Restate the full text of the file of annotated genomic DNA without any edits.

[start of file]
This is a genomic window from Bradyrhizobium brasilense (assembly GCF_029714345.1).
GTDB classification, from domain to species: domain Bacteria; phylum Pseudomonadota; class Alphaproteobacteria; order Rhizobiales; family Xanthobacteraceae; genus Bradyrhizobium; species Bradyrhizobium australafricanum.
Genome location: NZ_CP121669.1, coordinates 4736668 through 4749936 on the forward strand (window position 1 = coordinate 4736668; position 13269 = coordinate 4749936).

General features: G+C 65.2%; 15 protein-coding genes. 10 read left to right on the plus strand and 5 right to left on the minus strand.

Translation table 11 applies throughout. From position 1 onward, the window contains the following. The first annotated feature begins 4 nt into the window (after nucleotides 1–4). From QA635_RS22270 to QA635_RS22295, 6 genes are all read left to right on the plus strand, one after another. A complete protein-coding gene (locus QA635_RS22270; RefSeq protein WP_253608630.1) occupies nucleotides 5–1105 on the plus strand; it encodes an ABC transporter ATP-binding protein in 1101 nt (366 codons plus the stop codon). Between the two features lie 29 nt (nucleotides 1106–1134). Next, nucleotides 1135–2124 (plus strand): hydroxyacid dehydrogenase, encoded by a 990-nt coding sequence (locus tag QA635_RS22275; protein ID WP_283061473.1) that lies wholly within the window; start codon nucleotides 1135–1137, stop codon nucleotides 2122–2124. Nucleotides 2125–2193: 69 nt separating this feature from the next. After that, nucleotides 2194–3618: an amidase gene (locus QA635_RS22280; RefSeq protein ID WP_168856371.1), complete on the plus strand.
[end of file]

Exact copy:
This is a genomic window from Bradyrhizobium brasilense (assembly GCF_029714345.1).
GTDB classification, from domain to species: domain Bacteria; phylum Pseudomonadota; class Alphaproteobacteria; order Rhizobiales; family Xanthobacteraceae; genus Bradyrhizobium; species Bradyrhizobium australafricanum.
Genome location: NZ_CP121669.1, coordinates 4736668 through 4749936 on the forward strand (window position 1 = coordinate 4736668; position 13269 = coordinate 4749936).

General features: G+C 65.2%; 15 protein-coding genes. 10 read left to right on the plus strand and 5 right to left on the minus strand.

Translation table 11 applies throughout. From position 1 onward, the window contains the following. The first annotated feature begins 4 nt into the window (after nucleotides 1–4). From QA635_RS22270 to QA635_RS22295, 6 genes are all read left to right on the plus strand, one after another. A complete protein-coding gene (locus QA635_RS22270; RefSeq protein WP_253608630.1) occupies nucleotides 5–1105 on the plus strand; it encodes an ABC transporter ATP-binding protein in 1101 nt (366 codons plus the stop codon). Between the two features lie 29 nt (nucleotides 1106–1134). Next, nucleotides 1135–2124 (plus strand): hydroxyacid dehydrogenase, encoded by a 990-nt coding sequence (locus tag QA635_RS22275; protein ID WP_283061473.1) that lies wholly within the window; start codon nucleotides 1135–1137, stop codon nucleotides 2122–2124. Nucleotides 2125–2193: 69 nt separating this feature from the next. After that, nucleotides 2194–3618: an amidase gene (locus QA635_RS22280; RefSeq protein ID WP_168856371.1), complete on the plus strand.